Jesus of Nazareth frequently taught of the need to have one’s sins forgiven before God, and much of the religion that bears his name concerns itself with the issue of how one can be forgiven. Of particular concern to the church, mainly as it grew and gained power over people and the culture, was of what the fate was of people whose sins had been forgiven for the most part, but who may have had unconfessed sins before they died. Several ideas, each more bizarre than the one before, emerged as to how to deal with this particular predicament.
The idea of purgatory developed as an intermediary place for people whose sins were forgiven but were not yet able to enter heaven, possibly because they had unconfessed sin before death. In the Middle Ages, before the Protestant Reformation, the practice of buying and selling indulgences was a means for the church to make money by essentially selling forgiveness. If someone had already died and was waiting in purgatory, you could buy an indulgence to get them to heaven more quickly. In some areas, particularly those with a strong Celtic, pagan background (notably Scotland and Wales), the idea of sin eating developed, possibly as a fusion between pagan culture and Christianity.
The idea of sin eating was simple: someone was hired to “eat” another person’s sins. As a person lay dying, someone would place a piece of bread on his or her chest, which would “absorb” that person’s sins. However, where would that person’s sins go to after that? After all, bread only lasts for a few days at best. A local pariah, known as the sin eater, would come and eat the piece of bread, thereby “eating” the deceased person’s sin. The person who died would go to heaven, and the sin eater would get paid for his or her services.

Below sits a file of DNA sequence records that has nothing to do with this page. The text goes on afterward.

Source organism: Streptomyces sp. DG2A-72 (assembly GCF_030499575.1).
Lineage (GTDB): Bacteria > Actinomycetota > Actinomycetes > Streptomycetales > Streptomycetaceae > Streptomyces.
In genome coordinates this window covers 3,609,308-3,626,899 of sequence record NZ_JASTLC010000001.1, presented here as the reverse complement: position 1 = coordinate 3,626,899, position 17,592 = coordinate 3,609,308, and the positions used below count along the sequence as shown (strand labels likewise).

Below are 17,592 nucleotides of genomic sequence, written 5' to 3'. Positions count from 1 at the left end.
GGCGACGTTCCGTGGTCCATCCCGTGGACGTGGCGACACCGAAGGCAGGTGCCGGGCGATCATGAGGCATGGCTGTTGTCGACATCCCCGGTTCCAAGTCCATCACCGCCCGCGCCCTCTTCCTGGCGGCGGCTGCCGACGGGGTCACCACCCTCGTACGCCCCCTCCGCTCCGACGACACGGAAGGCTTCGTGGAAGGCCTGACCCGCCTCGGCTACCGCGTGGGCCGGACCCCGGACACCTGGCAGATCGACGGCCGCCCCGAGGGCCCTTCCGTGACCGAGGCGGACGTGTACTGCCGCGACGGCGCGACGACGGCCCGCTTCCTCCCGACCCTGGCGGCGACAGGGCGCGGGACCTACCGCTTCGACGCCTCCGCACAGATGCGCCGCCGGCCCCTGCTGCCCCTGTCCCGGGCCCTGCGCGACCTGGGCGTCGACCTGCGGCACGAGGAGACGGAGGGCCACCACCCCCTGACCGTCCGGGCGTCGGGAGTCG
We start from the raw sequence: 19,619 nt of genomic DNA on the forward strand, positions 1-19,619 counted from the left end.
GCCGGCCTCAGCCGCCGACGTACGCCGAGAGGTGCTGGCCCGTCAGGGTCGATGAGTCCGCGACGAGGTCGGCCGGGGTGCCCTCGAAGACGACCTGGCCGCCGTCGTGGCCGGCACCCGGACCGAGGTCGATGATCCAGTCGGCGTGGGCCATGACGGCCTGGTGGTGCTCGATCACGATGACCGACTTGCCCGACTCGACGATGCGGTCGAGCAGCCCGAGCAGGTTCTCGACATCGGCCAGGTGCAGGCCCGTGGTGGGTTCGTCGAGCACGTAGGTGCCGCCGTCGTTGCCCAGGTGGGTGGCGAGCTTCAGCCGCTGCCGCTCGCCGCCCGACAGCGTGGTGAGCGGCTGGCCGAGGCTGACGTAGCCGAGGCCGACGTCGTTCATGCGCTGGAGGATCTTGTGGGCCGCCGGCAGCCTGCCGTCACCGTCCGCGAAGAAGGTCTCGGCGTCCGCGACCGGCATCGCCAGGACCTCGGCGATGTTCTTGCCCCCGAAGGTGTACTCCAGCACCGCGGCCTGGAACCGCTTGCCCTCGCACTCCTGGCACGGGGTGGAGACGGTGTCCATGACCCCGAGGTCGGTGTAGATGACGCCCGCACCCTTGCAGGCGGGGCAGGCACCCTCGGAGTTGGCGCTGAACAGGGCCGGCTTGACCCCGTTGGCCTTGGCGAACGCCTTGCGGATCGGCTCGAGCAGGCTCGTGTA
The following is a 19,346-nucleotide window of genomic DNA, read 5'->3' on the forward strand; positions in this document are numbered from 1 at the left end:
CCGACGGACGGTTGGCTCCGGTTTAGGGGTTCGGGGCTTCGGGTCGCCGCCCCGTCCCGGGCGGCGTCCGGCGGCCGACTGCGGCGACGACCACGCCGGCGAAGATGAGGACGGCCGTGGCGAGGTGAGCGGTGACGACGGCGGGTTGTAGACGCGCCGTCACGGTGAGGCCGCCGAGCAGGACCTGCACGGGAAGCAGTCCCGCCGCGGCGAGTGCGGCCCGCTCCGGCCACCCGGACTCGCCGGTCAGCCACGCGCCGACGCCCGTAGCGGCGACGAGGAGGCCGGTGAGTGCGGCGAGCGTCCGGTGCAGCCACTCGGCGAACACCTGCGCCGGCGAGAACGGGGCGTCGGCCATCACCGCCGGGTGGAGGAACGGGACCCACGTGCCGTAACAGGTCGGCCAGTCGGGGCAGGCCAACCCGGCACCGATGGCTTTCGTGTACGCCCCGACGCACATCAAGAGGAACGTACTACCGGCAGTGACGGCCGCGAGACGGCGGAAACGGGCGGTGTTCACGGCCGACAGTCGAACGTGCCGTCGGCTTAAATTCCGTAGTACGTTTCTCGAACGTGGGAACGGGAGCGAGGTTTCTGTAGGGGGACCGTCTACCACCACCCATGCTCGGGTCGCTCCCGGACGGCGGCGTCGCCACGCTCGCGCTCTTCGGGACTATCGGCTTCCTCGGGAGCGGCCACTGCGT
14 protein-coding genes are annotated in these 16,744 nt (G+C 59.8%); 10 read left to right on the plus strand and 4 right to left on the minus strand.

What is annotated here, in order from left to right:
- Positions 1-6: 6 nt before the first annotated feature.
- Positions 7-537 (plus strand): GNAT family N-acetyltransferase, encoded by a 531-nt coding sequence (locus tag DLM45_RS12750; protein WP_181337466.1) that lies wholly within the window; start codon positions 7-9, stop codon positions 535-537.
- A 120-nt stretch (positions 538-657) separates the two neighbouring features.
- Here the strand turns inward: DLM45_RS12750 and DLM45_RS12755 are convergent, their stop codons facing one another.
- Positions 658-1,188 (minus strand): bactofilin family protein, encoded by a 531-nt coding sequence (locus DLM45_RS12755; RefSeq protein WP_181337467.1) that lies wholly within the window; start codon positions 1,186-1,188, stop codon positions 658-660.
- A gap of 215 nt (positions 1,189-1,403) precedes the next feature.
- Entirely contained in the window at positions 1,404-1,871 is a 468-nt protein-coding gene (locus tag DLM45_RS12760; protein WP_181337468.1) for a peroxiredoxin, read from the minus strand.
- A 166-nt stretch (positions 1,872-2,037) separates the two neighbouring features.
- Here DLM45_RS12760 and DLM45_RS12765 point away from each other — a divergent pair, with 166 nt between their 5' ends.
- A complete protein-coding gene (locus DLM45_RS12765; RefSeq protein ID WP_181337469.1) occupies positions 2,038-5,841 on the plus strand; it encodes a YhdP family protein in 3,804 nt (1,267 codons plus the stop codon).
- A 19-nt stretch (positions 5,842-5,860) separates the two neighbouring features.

Essentially, the sin eater traded his or her own soul in exchange for the bit of money earned by sin eating. He or she would absorb the sins of so many people that eternal damnation was assured. This concept was not the only example during the Middle Ages and beyond of people who traded their souls for material gain; the Faustian legend is about a man who sold his soul to the devil for another year of life on earth. Witches were believed to sell their souls to the devil in exchange for magical powers. What set the sin eater’s exchange apart was that he or she was able to allow another person to enter heaven.
Today, anthropologists view the practice of sin eating as an aspect of magic that protected other people from harm. One might expect that they were respected for safeguarding people’s loved ones from damnation. Far from being appreciated for the valuable service that they gave to the community, however, sin eaters were believed to be defiled with the sins that they consumed. They didn’t merely absolve the deceased of their sins but actually absorbed them, effectively becoming sin on behalf of the community. On top of being outcasts in the next life, they were outcasts in this one, as well. It was not a pleasant job.